The most interesting thing about Therese Rein’s divestment of the Australian side of her business is not that it says anything about ‘modern marriages’. (A woman having to sell her hundred-million-dollar business to prevent the appearance of a conflict of interest should her husband become Prime Minister? A quintessentially modern dilemma any couple can relate to!)
It’s the nature of the business and how much it’s worth. Ingeus describes itself as a “workplace participation provider“. Much of its Australian business revolves around WorkDirections, which is a ‘job broker’, farming beneficiaries to companies looking to hire.
The business obviously depends rather heavily on government welfare policy. In the last couple of years, with tightening pressure on beneficiaries to look for work, business has boomed. Between 2005 and 2006, profits increased by a factor of eight – from $1.1 million to $8.8 million, on the back of a 38 per cent revenue rise. [David Crowe, "Sacrifice won't go unnoticed", Australian Financial Review, 26/5/07]
Now that Rein has to sell, the question arises as to how much the business is actually worth. It’s a tricky question. Because of the nature of the business, its earning assets are mainly intangible – how do you value the earning potential of tough welfare-to-work policies? By the simplest measure, based on a formula used for other personnel firms, you multiply earnings by ten – so around $90 million. [Crowe, again] But because company valuations are based on expectations of future profitability, and in this case profitability depends on a new Labor government not fiddling around with the Job Network too much… well, you can see the problem.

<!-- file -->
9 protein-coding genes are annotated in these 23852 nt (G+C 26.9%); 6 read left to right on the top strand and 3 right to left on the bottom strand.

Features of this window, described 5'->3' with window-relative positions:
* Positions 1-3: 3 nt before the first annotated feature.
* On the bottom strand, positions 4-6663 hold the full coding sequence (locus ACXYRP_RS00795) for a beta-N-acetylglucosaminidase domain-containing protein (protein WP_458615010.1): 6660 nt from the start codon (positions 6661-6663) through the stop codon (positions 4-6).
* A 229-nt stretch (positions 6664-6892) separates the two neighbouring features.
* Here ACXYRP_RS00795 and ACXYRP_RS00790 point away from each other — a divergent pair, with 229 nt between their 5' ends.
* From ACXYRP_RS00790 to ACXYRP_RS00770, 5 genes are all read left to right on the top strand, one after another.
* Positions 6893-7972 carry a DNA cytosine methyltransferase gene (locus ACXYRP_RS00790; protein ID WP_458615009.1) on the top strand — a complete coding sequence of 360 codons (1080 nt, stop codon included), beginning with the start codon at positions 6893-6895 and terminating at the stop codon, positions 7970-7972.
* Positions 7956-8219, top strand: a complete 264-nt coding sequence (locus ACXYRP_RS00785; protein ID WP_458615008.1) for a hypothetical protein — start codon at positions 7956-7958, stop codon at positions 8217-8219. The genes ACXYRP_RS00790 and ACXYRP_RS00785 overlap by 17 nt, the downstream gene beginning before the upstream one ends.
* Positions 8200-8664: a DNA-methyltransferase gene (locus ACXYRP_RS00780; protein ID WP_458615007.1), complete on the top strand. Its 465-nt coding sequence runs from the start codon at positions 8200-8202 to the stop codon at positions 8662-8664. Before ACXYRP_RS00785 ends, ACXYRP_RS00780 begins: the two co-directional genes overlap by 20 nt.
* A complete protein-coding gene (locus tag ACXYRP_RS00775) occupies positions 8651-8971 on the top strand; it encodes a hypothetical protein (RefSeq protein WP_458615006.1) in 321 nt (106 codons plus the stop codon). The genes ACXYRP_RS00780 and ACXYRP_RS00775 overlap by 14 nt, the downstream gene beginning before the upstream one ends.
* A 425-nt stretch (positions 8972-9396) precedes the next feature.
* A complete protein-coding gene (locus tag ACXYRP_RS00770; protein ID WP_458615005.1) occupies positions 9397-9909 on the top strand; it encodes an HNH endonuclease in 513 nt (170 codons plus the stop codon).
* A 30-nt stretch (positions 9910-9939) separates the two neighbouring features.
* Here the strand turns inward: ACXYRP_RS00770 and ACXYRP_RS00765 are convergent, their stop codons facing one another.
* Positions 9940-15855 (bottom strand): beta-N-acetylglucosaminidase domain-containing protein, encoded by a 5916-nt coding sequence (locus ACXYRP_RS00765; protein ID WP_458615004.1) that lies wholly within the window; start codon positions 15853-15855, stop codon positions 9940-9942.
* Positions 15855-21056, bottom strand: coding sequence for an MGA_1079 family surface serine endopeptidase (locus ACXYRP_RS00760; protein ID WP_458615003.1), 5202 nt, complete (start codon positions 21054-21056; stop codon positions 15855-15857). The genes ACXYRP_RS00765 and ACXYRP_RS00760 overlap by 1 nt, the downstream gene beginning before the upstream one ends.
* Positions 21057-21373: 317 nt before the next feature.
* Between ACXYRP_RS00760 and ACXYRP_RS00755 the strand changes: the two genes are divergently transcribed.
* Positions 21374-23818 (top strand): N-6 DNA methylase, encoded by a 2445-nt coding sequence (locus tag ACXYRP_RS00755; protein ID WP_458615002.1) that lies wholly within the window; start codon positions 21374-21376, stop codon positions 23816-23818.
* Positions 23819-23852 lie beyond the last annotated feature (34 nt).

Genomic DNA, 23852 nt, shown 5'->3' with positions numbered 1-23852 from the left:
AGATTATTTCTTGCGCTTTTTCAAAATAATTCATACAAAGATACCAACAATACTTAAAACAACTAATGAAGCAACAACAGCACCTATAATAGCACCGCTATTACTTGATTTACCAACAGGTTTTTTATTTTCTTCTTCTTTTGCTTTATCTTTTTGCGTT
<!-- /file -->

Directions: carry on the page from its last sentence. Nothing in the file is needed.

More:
This kind of company, which exists in a netherworld between the state and the private sector, is increasingly common. Take ABC Learning. [On Friday I heard Sue Newberry present a work-in-progress paper on ABC, written with Sandra van der Laan and Deborah Brennan, at the inaugural workshop of the Australian Working Group on Financialization. All the following info comes from that presentation.]
ABC is the most successful of the child-care companies that have listed on the Australian Stock Exchange since the restructuring and extension of federal childcare funding in 2000. It owns more than a quarter of all day care centres in Australia, and has expanded into the United States, New Zealand, Hong Kong and the Philippines. In 2006 it made a profit of $81 million, off revenue of $600 million. CEO ‘Fast’ Eddy Groves [pictured above] became Australia’s richest person under 40 in 2006.
The really interesting stuff is in the valuation of its assets. ABC doesn’t own the physical property of most of its childcare centres, instead leasing them off a related property trust. ABC itself values its total assets at $2.3 billion. Only $600 million of that is in physical assets. The rest, $1.7 billion, is in intangibles, mostly put down to its centres’ childcare licences. Now, childcare licenses are not exactly assets that can be bought and sold on their own, and they aren’t that expensive to obtain. Effectively, that $1.7 billion is a valuation of the profitability of ABC’s position in the market, of the fact that it will continue to reap a large proportion of the government’s childcare subsidies. Presently government subsidies total more than $1.8 billion per year.